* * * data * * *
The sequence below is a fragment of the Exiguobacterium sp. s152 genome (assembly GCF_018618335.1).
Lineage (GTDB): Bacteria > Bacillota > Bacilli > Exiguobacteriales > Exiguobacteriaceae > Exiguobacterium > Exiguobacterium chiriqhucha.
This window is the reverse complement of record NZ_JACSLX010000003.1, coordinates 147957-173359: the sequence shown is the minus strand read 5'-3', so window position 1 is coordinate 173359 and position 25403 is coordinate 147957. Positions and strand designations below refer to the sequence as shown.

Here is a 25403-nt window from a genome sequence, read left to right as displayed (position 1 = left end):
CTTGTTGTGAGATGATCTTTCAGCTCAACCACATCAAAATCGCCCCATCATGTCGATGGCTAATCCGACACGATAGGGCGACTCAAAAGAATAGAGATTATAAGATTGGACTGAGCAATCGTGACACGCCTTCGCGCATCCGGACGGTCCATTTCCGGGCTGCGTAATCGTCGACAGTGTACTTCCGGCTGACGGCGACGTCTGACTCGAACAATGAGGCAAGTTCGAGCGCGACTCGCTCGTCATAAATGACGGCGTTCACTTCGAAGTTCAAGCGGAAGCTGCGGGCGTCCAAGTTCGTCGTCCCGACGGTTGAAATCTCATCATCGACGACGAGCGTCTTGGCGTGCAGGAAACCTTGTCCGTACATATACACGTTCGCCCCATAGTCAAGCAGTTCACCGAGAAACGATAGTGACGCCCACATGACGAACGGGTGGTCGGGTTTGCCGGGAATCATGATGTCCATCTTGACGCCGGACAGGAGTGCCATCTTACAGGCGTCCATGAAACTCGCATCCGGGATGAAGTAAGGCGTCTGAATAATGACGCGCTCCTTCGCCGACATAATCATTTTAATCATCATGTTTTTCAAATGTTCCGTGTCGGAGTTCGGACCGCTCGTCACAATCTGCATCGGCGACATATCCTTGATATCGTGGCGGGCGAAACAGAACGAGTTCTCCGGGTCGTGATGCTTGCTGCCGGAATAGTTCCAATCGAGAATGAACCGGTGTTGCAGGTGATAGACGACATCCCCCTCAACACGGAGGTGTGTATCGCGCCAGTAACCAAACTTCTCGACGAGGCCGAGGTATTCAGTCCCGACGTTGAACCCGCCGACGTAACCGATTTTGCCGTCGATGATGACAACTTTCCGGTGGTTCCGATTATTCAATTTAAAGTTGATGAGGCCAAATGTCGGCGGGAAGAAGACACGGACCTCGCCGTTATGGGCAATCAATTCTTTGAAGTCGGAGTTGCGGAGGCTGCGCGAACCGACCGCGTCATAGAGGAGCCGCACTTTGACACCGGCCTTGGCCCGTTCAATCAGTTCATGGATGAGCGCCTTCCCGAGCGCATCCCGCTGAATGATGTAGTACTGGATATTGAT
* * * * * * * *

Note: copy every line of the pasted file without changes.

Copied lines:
The sequence below is a fragment of the Exiguobacterium sp. s152 genome (assembly GCF_018618335.1).
Lineage (GTDB): Bacteria > Bacillota > Bacilli > Exiguobacteriales > Exiguobacteriaceae > Exiguobacterium > Exiguobacterium chiriqhucha.
This window is the reverse complement of record NZ_JACSLX010000003.1, coordinates 147957-173359: the sequence shown is the minus strand read 5'-3', so window position 1 is coordinate 173359 and position 25403 is coordinate 147957. Positions and strand designations below refer to the sequence as shown.

Here is a 25403-nt window from a genome sequence, read left to right as displayed (position 1 = left end):
CTTGTTGTGAGATGATCTTTCAGCTCAACCACATCAAAATCGCCCCATCATGTCGATGGCTAATCCGACACGATAGGGCGACTCAAAAGAATAGAGATTATAAGATTGGACTGAGCAATCGTGACACGCCTTCGCGCATCCGGACGGTCCATTTCCGGGCTGCGTAATCGTCGACAGTGTACTTCCGGCTGACGGCGACGTCTGACTCGAACAATGAGGCAAGTTCGAGCGCGACTCGCTCGTCATAAATGACGGCGTTCACTTCGAAGTTCAAGCGGAAGCTGCGGGCGTCCAAGTTCGTCGTCCCGACGGTTGAAATCTCATCATCGACGACGAGCGTCTTGGCGTGCAGGAAACCTTGTCCGTACATATACACGTTCGCCCCATAGTCAAGCAGTTCACCGAGAAACGATAGTGACGCCCACATGACGAACGGGTGGTCGGGTTTGCCGGGAATCATGATGTCCATCTTGACGCCGGACAGGAGTGCCATCTTACAGGCGTCCATGAAACTCGCATCCGGGATGAAGTAAGGCGTCTGAATAATGACGCGCTCCTTCGCCGACATAATCATTTTAATCATCATGTTTTTCAAATGTTCCGTGTCGGAGTTCGGACCGCTCGTCACAATCTGCATCGGCGACATATCCTTGATATCGTGGCGGGCGAAACAGAACGAGTTCTCCGGGTCGTGATGCTTGCTGCCGGAATAGTTCCAATCGAGAATGAACCGGTGTTGCAGGTGATAGACGACATCCCCCTCAACACGGAGGTGTGTATCGCGCCAGTAACCAAACTTCTCGACGAGGCCGAGGTATTCAGTCCCGACGTTGAACCCGCCGACGTAACCGATTTTGCCGTCGATGATGACAACTTTCCGGTGGTTCCGATTATTCAATTTAAAGTTGATGAGGCCAAATGTCGGCGGGAAGAAGACACGGACCTCGCCGTTATGGGCAATCAATTCTTTGAAGTCGGAGTTGCGGAGGCTGCGCGAACCGACCGCGTCATAGAGGAGCCGCACTTTGACACCGGCCTTGGCCCGTTCAATCAGTTCATGGATGAGCGCCTTCCCGAGCGCATCCCGCTGAATGATGTAGTACTGGATATTGAT